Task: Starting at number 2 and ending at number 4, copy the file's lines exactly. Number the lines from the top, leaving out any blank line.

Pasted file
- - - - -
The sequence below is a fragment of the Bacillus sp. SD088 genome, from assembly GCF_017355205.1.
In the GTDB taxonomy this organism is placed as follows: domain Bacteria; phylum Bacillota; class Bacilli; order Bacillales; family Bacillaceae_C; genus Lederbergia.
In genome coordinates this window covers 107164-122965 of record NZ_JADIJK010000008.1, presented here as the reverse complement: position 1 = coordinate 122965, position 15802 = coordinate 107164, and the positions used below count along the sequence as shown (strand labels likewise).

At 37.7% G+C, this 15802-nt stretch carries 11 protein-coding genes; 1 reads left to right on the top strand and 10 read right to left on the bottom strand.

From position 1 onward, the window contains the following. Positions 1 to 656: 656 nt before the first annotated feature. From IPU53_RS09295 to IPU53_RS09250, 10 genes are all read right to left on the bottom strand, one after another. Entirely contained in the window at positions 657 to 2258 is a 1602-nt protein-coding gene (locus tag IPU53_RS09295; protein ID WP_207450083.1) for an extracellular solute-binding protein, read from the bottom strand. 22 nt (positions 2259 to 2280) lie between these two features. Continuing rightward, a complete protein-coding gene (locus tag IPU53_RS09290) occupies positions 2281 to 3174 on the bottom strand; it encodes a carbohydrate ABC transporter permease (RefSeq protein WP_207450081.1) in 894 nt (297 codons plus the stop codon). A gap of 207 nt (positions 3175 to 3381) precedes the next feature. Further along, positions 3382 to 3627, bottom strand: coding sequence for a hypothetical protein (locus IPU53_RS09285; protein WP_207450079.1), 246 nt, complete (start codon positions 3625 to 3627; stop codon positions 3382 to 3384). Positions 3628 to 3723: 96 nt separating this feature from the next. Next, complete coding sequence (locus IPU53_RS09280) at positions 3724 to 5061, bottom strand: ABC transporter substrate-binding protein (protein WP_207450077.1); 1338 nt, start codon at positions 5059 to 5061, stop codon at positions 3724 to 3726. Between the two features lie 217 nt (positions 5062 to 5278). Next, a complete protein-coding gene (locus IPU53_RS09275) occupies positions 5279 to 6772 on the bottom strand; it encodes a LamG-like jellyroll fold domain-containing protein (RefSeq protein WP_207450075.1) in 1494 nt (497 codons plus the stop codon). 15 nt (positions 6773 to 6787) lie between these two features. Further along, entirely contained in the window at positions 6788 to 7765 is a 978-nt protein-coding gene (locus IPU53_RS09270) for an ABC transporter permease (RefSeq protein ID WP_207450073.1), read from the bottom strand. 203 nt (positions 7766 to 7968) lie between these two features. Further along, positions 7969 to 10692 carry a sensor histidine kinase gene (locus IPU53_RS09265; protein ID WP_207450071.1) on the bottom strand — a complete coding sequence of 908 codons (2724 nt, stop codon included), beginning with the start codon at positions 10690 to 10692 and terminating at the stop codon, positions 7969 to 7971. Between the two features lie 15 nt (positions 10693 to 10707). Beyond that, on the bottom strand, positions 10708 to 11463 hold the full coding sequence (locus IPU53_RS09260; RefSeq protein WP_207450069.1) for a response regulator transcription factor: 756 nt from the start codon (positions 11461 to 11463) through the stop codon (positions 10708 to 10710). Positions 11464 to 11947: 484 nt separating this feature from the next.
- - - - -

In the GTDB taxonomy this organism is placed as follows: domain Bacteria; phylum Bacillota; class Bacilli; order Bacillales; family Bacillaceae_C; genus Lederbergia.
In genome coordinates this window covers 107164-122965 of record NZ_JADIJK010000008.1, presented here as the reverse complement: position 1 = coordinate 122965, position 15802 = coordinate 107164, and the positions used below count along the sequence as shown (strand labels likewise).

At 37.7% G+C, this 15802-nt stretch carries 11 protein-coding genes; 1 reads left to right on the top strand and 10 read right to left on the bottom strand.